About Vocations

What is a Vocation?

Vocation is God’s will for you

The word ‘vocation’ comes from the Latin word that means ‘calling’. For the Christian a vocation is not just something that God calls us to do, it is also the person God calls us to be. When Jesus called his first disciples by the Lake of Galilee it wasn’t just so that they could help him in his work, it was so that their lives could be transformed through his friendship and love. We have been called to follow Christ, the Son of God, the eternal Word of the Father, who came as one of us to save us for eternal life. He has sent his Holy Spirit so that we can share in his divine life even now, and express that life by trying to love him and to love our neighbour. The Christian vocation is a call to share in the life of the Most Holy Trinity.

Vocation as a call to holiness

One way of expressing this is to say that the fundamental human vocation is the call to holiness, the call to be a saint. The saints are not just heroic people who live in history books. They are ordinary Christians who have tried to live their faith without holding anything back – to love God with their whole hearts, to love those around them without counting the cost, to work at what is worthwhile with dedication and purpose, to be people of joy and kindness and prayerfulness. All of us are called to be saints – however weak or sinful we feel. This is not so much a command as a promise that God makes: he promises us, by giving us his Holy Spirit, that he will help us to find our true happiness in following him, and that he will give us whatever we need for the journey.

You already have a vocation

The vocation to holiness is already a part of your life, given to you at your baptism, and it is so important to remember that. Whatever situation you are in now, however unsatisfactory it seems, you already have a vocation. You might be working, studying, travelling, unemployed, or caring for someone at home; you might be very content, or utterly miserable; full of hope, or close to despair. Whatever your situation, you can trust that God is with you, and that he calls you to be holy in this very situation. Things may well change – and perhaps they need to. But at this moment you must have the confidence to believe that even now there is a meaning and a purpose to your life; and that you can begin to fulfil that by everyday acts of love and kindness and patience.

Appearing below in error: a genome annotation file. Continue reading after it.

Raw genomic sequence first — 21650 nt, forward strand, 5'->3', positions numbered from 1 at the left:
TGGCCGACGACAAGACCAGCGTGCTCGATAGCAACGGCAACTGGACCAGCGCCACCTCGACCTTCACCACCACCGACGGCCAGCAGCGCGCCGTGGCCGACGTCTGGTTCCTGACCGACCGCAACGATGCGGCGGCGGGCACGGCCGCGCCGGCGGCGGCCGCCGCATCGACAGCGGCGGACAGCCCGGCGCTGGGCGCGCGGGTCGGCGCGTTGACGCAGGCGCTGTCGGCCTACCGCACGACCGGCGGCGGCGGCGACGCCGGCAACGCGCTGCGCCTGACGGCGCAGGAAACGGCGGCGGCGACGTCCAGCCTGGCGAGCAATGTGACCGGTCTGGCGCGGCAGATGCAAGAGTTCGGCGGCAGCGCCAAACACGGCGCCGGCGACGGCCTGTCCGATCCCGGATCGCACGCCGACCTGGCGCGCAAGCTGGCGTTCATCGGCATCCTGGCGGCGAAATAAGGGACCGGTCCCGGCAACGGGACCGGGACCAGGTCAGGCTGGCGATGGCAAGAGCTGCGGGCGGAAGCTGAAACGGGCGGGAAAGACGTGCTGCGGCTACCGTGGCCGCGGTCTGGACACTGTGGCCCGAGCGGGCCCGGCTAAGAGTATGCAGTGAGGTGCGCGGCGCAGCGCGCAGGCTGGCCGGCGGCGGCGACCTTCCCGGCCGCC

Living well in the present

This call to live well in the present is the ‘Little Way’ recommended by St Thérèse of Lisieux – the importance of simply doing your duty, saying your prayers, loving your neighbour, bearing your sufferings; and doing all this with a generous and loving heart. It is not very dramatic, but it is the secret of holiness, and it reminds us that your first and fundamental vocation is not something to be discovered in the future – it is living the Christian life in the here and now. Perhaps this is all God wants of you for the moment. You must avoid the temptation of thinking that your Christian life can only properly begin in the future, when everything is crystal clear. And if you do not discover a more concrete vocation, or if you are to die young, then you should not feel that you have wasted your life, or that your life is unfinished or unfulfilled.

Vocation as a call to a concrete ‘state of life’

Christ has always called some people to follow him in concrete ways, by giving them a more specific vocation. In previous generations, the word ‘vocation’ would only have been used to describe the lives of priests and religious – because these people had in some sense been called ‘away’ from an ordinary life to a life of celibacy and service in the Church. But today the word ‘vocation’ is rightly used also of marriage, permanent diaconate, consecrated life, and some forms of single life – because each of these is a wholehearted commitment that we make in response to an invitation from the Lord. These concrete vocations are also known as ‘states of life’, because we make a lifelong commitment to living our Christian faith in a particular context. This lifelong commitment becomes the place in which we live out our fundamental vocation to holiness. God calls us all to be saints; and sometimes he calls us to be saints in a particular way – as husbands or wives, as priests or deacons or consecrated persons.

Vocation as a call to be the unique person you are made to be

There is yet another level to ‘vocation’. Each saint is unique, and you are called to be holy not just in a general way, but in the particular way that God has made you to be. God created you as a unique individual, and calls you by a name that no-one else has been given. You reflect Christ’s love and show something of his face in a way that no-one else can. This is your ‘personal’ vocation – the call to be the person you are meant to be. The more you discover who you are, and the more you discover what lies deepest in your heart, the more you will be able to discern what God’s will is for you and what direction he wants you to take in life. Your lifelong vocational commitments and the particular path of holiness that you are called to follow will inevitably grow out of the person God created you to be.